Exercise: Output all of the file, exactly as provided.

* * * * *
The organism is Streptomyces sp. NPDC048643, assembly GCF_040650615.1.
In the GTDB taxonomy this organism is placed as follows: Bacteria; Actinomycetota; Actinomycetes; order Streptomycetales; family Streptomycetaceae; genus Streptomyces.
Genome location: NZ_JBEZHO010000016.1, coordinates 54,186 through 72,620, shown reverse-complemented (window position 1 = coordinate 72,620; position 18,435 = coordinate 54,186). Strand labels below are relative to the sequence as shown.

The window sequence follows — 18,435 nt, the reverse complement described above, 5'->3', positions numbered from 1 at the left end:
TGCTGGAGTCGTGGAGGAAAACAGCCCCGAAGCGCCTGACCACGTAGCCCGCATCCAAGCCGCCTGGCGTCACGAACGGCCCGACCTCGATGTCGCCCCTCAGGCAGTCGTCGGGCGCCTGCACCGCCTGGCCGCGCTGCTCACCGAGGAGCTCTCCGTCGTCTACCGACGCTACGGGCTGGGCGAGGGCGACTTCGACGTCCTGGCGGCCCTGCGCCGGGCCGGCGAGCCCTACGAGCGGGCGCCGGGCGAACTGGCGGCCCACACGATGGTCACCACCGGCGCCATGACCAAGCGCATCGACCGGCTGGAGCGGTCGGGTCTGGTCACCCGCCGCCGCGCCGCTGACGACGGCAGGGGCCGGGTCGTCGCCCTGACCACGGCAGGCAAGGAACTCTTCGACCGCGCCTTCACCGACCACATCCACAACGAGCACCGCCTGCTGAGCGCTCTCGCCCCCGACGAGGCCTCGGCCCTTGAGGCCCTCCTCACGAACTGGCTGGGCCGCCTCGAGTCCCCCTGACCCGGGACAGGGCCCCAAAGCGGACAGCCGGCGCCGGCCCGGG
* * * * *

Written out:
The organism is Streptomyces sp. NPDC048643, assembly GCF_040650615.1.
In the GTDB taxonomy this organism is placed as follows: Bacteria; Actinomycetota; Actinomycetes; order Streptomycetales; family Streptomycetaceae; genus Streptomyces.
Genome location: NZ_JBEZHO010000016.1, coordinates 54,186 through 72,620, shown reverse-complemented (window position 1 = coordinate 72,620; position 18,435 = coordinate 54,186). Strand labels below are relative to the sequence as shown.

The window sequence follows — 18,435 nt, the reverse complement described above, 5'->3', positions numbered from 1 at the left end:
TGCTGGAGTCGTGGAGGAAAACAGCCCCGAAGCGCCTGACCACGTAGCCCGCATCCAAGCCGCCTGGCGTCACGAACGGCCCGACCTCGATGTCGCCCCTCAGGCAGTCGTCGGGCGCCTGCACCGCCTGGCCGCGCTGCTCACCGAGGAGCTCTCCGTCGTCTACCGACGCTACGGGCTGGGCGAGGGCGACTTCGACGTCCTGGCGGCCCTGCGCCGGGCCGGCGAGCCCTACGAGCGGGCGCCGGGCGAACTGGCGGCCCACACGATGGTCACCACCGGCGCCATGACCAAGCGCATCGACCGGCTGGAGCGGTCGGGTCTGGTCACCCGCCGCCGCGCCGCTGACGACGGCAGGGGCCGGGTCGTCGCCCTGACCACGGCAGGCAAGGAACTCTTCGACCGCGCCTTCACCGACCACATCCACAACGAGCACCGCCTGCTGAGCGCTCTCGCCCCCGACGAGGCCTCGGCCCTTGAGGCCCTCCTCACGAACTGGCTGGGCCGCCTCGAGTCCCCCTGACCCGGGACAGGGCCCCAAAGCGGACAGCCGGCGCCGGCCCGGG